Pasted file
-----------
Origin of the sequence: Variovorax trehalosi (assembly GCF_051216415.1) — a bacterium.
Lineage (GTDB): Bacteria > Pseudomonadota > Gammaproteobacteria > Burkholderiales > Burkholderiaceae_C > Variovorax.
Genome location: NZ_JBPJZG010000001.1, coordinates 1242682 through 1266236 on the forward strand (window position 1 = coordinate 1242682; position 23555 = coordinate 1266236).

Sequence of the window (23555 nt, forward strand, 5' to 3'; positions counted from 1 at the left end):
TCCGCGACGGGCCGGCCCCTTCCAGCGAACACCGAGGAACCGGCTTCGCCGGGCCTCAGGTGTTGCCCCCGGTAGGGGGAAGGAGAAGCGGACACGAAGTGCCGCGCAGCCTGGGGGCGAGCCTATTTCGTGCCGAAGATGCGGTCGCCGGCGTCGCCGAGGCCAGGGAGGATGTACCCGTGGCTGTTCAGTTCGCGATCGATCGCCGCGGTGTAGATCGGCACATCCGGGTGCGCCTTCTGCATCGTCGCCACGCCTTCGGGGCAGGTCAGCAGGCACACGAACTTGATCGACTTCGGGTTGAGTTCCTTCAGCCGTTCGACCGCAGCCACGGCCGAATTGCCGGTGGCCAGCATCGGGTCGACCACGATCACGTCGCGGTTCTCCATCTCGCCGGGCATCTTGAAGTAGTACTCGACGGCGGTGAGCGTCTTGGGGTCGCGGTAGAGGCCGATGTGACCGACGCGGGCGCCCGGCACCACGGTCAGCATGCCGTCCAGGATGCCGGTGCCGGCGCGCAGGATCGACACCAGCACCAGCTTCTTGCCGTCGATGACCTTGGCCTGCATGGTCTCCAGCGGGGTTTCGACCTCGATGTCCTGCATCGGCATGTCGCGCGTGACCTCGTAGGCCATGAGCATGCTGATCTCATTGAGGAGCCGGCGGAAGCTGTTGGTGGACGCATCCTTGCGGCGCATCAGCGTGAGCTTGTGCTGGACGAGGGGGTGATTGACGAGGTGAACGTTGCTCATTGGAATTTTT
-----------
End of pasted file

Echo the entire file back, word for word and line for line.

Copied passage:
Origin of the sequence: Variovorax trehalosi (assembly GCF_051216415.1) — a bacterium.
Lineage (GTDB): Bacteria > Pseudomonadota > Gammaproteobacteria > Burkholderiales > Burkholderiaceae_C > Variovorax.
Genome location: NZ_JBPJZG010000001.1, coordinates 1242682 through 1266236 on the forward strand (window position 1 = coordinate 1242682; position 23555 = coordinate 1266236).

Sequence of the window (23555 nt, forward strand, 5' to 3'; positions counted from 1 at the left end):
TCCGCGACGGGCCGGCCCCTTCCAGCGAACACCGAGGAACCGGCTTCGCCGGGCCTCAGGTGTTGCCCCCGGTAGGGGGAAGGAGAAGCGGACACGAAGTGCCGCGCAGCCTGGGGGCGAGCCTATTTCGTGCCGAAGATGCGGTCGCCGGCGTCGCCGAGGCCAGGGAGGATGTACCCGTGGCTGTTCAGTTCGCGATCGATCGCCGCGGTGTAGATCGGCACATCCGGGTGCGCCTTCTGCATCGTCGCCACGCCTTCGGGGCAGGTCAGCAGGCACACGAACTTGATCGACTTCGGGTTGAGTTCCTTCAGCCGTTCGACCGCAGCCACGGCCGAATTGCCGGTGGCCAGCATCGGGTCGACCACGATCACGTCGCGGTTCTCCATCTCGCCGGGCATCTTGAAGTAGTACTCGACGGCGGTGAGCGTCTTGGGGTCGCGGTAGAGGCCGATGTGACCGACGCGGGCGCCCGGCACCACGGTCAGCATGCCGTCCAGGATGCCGGTGCCGGCGCGCAGGATCGACACCAGCACCAGCTTCTTGCCGTCGATGACCTTGGCCTGCATGGTCTCCAGCGGGGTTTCGACCTCGATGTCCTGCATCGGCATGTCGCGCGTGACCTCGTAGGCCATGAGCATGCTGATCTCATTGAGGAGCCGGCGGAAGCTGTTGGTGGACGCATCCTTGCGGCGCATCAGCGTGAGCTTGTGCTGGACGAGGGGGTGATTGACGAGGTGAACGTTGCTCATTGGAATTTTT